Superstar Freddie calls time on Test cricket

• Injury-hit Flintoff, 31, says Ashes series is his last
• All-rounder quits for 'own sanity' after knee scare

Only four years after his part in a career-defining Ashes victory made him the biggest English cricketing superstar since Ian Botham, Andrew Flintoff yesterday admitted the current series would be his last in order to "save his sanity" after a spate of debilitating injuries.

The England all-rounder, 31, whose prowess with bat and ball and no-nonsense image have secured him a profile that few cricketers can match, said his latest knee injury scare on the eve of the today's second Ashes Test at Lord's was his body's way of telling him to give up the longer form of the game.

"Excuse the pun, but it's not a kneejerk reaction, it's something I've been thinking about for a while," he said. "For my own sanity I can't keep going through rehabilitation, I think I've done two years in the past four, just rehab all the way."

Since that triumphant Ashes victory captured the nation's imagination in the summer of 2005, Flintoff's body has been ravaged by a series of injuries. He will continue to play for England in the one-day and Twenty20 forms of the game. Meanwhile, his contracts with Lancashire and Chennai Super Kings in the Indian Premier League both have a year to run.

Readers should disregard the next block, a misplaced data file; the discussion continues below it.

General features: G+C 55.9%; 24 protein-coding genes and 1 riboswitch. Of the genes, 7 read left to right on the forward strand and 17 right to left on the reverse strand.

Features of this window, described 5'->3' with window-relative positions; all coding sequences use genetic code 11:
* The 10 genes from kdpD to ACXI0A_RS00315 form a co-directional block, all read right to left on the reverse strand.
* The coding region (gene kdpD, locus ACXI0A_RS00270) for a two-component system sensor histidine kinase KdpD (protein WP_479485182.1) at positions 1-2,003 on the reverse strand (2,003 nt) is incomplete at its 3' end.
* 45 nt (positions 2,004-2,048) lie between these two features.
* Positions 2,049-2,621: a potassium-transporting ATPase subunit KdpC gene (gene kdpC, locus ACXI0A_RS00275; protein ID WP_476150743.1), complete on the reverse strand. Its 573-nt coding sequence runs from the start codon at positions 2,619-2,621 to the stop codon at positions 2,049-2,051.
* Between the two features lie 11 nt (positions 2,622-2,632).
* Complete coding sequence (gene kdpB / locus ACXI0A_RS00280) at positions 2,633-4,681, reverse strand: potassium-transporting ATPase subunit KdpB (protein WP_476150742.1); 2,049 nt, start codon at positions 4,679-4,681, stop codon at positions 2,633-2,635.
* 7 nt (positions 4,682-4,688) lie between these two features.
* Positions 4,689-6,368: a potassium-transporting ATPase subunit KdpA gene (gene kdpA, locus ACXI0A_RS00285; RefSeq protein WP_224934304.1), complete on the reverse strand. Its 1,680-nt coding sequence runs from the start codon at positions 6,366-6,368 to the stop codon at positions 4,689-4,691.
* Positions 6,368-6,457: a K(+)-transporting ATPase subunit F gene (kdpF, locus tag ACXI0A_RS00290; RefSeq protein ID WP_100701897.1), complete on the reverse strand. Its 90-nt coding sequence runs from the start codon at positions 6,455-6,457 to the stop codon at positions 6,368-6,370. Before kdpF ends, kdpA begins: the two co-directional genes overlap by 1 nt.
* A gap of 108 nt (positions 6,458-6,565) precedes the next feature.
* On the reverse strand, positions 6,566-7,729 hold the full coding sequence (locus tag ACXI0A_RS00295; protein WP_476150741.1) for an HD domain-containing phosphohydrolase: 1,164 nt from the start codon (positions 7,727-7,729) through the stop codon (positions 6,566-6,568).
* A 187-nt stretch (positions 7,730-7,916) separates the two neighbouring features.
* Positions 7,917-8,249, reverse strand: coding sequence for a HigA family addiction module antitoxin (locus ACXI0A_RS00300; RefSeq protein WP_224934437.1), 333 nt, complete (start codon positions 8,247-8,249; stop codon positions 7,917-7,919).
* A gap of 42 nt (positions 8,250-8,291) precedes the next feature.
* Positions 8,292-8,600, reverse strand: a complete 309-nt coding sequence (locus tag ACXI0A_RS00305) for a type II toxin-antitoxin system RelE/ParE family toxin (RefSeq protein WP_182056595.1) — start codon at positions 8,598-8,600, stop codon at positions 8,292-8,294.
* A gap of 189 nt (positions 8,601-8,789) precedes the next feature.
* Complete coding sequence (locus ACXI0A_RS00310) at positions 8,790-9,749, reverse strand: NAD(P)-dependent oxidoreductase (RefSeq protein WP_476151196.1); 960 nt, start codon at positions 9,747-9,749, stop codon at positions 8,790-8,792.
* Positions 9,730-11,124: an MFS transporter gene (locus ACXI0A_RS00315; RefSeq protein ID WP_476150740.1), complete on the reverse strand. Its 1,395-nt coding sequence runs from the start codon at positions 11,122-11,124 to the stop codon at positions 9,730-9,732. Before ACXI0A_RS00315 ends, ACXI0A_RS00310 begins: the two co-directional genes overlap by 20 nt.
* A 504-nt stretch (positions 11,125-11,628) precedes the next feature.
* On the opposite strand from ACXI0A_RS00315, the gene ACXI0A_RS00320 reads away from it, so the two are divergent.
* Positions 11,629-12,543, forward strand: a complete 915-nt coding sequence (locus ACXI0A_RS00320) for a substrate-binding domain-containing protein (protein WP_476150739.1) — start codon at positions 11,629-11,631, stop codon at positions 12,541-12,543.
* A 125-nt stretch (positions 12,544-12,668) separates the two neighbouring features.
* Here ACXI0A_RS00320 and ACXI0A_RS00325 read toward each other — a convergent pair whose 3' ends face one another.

While his all-action style, straight talking and fondness for a pint made him a hero to the Barmy Army and a totemic presence on the pitch, it did not always endear him to all in the dressing room.

Away from the pitch, a series of incidents – from a drunken escapade with a pedalo in the Caribbean in 2007, which saw him stripped of the vice-captaincy, to a more recent alarm clock malfunction just before the first Ashes Test – have prompted a once unthinkable debate about his place in the team.

Even in calling time on a Test career that has been blighted by injury since the 2005 Ashes, Flintoff courted controversy. Doing so on the eve of the second Ashes Test, will be questioned by some. But his captain, Andrew Strauss, was quick to pay tribute and highlight the effect that Flintoff, nicknamed Freddie after the Flintstones character, has had on the game. "He has been a great asset … He brought a new audience to the game. He could be inspirational on the pitch. He will be missed."

His heightened profile brought Flintoff into the world of tabloid celebrity. But he has repeatedly admitted his unease at the level of attention.

He said yesterday he had no regrets and vowed to play through the pain barrier if necessary in an effort to go out on a high. "Over the next few weeks, I will do anything to get out on the cricket field."


Owen Gibson, sports news correspondent

The GuardianTramp

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